Education Week American Education News Site of Record
Florida may restore college aid lost during Great Recession
TALLAHASSEE, Fla. (AP) — Nearly a decade after the Great Recession, Florida may finally restore one of its main programs that aids students headed to college.
The state Legislature late Monday approved an overhaul of the state's higher education system that is intended to lift schools in the Sunshine State into the ranks of elite counterparts.
A key part of the legislation now headed to the desk of Gov. Rick Scott would require the state to cover 100 percent of tuition costs for top performing high school students who attend a state university or college. Florida used to pay 100 percent of tuition for those eligible for the top level of the state's Bright Futures scholarship, but it was scaled back when the economy soured.
Those students eligible for the top award would also be able to use their Bright Futures scholarship — which is paid from lottery ticket sales — on summer courses for the first time.
Senate President Joe Negron, who called for having schools in Florida rival other public universities such as University of Virginia and University of North Carolina, pointed out that legislators agreed to spend nearly $600 million to increase financial aid and to boost spending in state universities. The new state budget nearly doubles the amount of financial aid provided to low-income students.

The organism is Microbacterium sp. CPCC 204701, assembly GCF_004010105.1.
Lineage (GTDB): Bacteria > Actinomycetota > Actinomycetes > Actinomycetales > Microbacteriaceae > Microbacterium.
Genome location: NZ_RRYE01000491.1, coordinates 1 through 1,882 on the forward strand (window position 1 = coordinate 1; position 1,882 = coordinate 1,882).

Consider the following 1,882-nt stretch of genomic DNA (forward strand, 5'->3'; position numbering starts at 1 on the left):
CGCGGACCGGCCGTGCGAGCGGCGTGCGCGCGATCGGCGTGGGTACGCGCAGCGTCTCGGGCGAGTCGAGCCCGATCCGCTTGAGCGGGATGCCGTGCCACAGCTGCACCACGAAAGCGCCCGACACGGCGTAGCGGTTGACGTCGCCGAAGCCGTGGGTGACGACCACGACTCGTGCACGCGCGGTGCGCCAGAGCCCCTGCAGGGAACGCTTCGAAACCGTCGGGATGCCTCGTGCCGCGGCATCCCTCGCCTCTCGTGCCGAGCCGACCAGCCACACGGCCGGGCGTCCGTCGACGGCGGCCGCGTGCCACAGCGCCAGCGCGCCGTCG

The Stuart Republican asserted the changes in the bill (SB 374) would encourage students to graduate faster.
"I believe Florida taxpayers will see a return worthy of their investment when our top Florida students attend our own colleges and universities, complete degree programs on-time, and then graduate with job opportunities in high-demand fields needed in our growing communities," Negron said.
Some Democrats questioned why the state was not boosting money available in other scholarship programs. Some Tampa Bay area legislators also were upset because a last-minute change pushed by Negron prevented University of South Florida from being eligible for money intended to the state's top universities. Currently only The University of Florida and Florida State University qualify for the extra money.
Rep. Janet Cruz, a Tampa Democrat, said her hometown school was "cheated" by the maneuver.
The House voted 85-27 for the bill, while the Senate approved the legislation by a 35-3 vote.
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via Education Week American Education News Site of Record May 9, 2017 at 02:21AM
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